This is one of the worst things investor can do for himself. Thinking in terms of days, weeks or months is hazardous for your investing life. This, in essence, runs polar opposite to what compounding aims to achieve.

One is bound to see higher fluctuations in market price over shorter periods and hence frequent conversion from black to red and then, if he sticks along, black. As Michael Mauboussin notes in one of the chapters of his book ‘More than you know’, probability of making positive spread over one day is 50% while over one year it rises impressively to 72%. Over 10 years, it is about 100%. By trading frequently and focusing on daily price movement, we trade in a 100% probability event for a 50% one. How rational is this?

There is lot to learn from Kahneman and this piece focused on some of the commonly overlooked follies relating to smaller numbers and how it applies to investing. It is recommended to read this book and absorb what it aims to deliver. I aim to post couple of the articles, as when I get time, on some of these concepts and how they are relevant for us as investors.

Thanks for reading. Cheers!

Mental Model: Creatures of Habit

Think how repeatedly every time we go to same grocery store to buy our day to day merchandise. Or how frequently we take the same route to our office everyday though there being a couple of routes of reaching it. We go to the same garage every time our car needs some work to be done. We almost religiously eat the same brand of noodles, brush our teeth from same brand of toothpaste and shave from the same brand of shaving gel & razor month after month. It is startling to see this type of consistency in our day to day life in an era where in ‘disruption’ is the most used (and abused 🙂 ) term!

One of the reason behind all of this is that we humans are loss averse which means our mind wishes to avoid the need for frequent decision making and rather stick with the status quo if it satisfies our basic needs. Given the complexity which the decision making process involves, we satisfice ourselves.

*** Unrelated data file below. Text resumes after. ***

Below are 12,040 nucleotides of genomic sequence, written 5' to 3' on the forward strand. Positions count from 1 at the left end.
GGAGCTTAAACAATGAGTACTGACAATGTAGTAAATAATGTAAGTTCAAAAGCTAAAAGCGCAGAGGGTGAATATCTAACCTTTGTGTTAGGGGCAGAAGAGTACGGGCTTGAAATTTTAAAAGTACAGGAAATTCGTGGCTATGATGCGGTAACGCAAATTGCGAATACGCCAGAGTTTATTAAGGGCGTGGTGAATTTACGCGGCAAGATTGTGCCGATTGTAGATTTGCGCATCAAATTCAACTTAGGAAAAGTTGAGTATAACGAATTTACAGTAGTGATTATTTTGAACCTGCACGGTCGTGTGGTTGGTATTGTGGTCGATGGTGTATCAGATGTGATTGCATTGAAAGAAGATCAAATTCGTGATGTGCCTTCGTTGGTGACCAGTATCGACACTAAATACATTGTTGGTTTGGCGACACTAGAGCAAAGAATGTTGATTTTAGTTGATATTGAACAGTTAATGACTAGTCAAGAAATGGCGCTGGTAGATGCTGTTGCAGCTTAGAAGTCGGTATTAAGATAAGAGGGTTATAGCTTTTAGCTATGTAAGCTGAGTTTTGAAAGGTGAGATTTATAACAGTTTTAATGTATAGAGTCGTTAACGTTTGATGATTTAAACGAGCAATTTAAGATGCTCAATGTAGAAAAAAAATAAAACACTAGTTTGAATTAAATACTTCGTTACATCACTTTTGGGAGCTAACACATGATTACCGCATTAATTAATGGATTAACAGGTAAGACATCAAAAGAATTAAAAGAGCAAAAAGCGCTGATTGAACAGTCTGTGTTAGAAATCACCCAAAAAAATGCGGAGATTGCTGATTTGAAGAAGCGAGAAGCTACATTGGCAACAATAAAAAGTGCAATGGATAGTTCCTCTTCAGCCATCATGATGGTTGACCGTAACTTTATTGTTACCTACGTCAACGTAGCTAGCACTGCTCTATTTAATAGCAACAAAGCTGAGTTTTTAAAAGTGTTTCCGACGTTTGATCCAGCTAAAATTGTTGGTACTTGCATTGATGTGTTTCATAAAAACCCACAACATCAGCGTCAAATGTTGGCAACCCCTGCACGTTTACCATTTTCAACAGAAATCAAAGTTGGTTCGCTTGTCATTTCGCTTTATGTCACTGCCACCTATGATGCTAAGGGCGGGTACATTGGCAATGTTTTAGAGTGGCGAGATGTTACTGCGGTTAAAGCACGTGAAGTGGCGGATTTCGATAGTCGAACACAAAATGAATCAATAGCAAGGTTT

Edgar Rice Burroughs in his book ‘The Beasts of Tarzan’ writes –

We are, all of us, creatures of habit, and when the seeming necessity for schooling ourselves in new ways ceases to exist, we fall naturally and easily into the manner and customs which long usage has implanted ineradicably within us.

So, unless our needs change, our decision remains more or less the same which overtime becomes our habits. As such, ‘creatures of habit’ is an important mental model. Think about the wealth it would have created – and is still creating – for those that have been on the receiving end of this right from our regular grocery store to multi-billion dollar global conglomerates.

Businesses Enjoying this

Let’s see how some of the successful businesses globally are utilising this tendency to their advantage.

Mc Donald’s

It is the world’s largest restaurant chain operating in about 119 countries selling burgers & fries which is certainly not difficult to make or imitated by others. Then what explains this type of success enjoyed by it over the years? Rory Sutherland, Vice-Chairman of international advertising firm Ogilvy & Mather in his interview says –